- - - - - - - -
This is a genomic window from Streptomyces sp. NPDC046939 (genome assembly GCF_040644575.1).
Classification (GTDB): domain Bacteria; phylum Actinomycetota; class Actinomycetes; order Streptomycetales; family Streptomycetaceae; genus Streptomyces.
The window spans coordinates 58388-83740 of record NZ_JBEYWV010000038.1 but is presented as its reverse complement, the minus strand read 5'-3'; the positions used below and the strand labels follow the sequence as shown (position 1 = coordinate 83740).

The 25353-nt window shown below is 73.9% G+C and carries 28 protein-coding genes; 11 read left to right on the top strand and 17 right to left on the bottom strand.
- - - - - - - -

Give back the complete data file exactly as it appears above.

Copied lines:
This is a genomic window from Streptomyces sp. NPDC046939 (genome assembly GCF_040644575.1).
Classification (GTDB): domain Bacteria; phylum Actinomycetota; class Actinomycetes; order Streptomycetales; family Streptomycetaceae; genus Streptomyces.
The window spans coordinates 58388-83740 of record NZ_JBEYWV010000038.1 but is presented as its reverse complement, the minus strand read 5'-3'; the positions used below and the strand labels follow the sequence as shown (position 1 = coordinate 83740).

The 25353-nt window shown below is 73.9% G+C and carries 28 protein-coding genes; 11 read left to right on the top strand and 17 right to left on the bottom strand.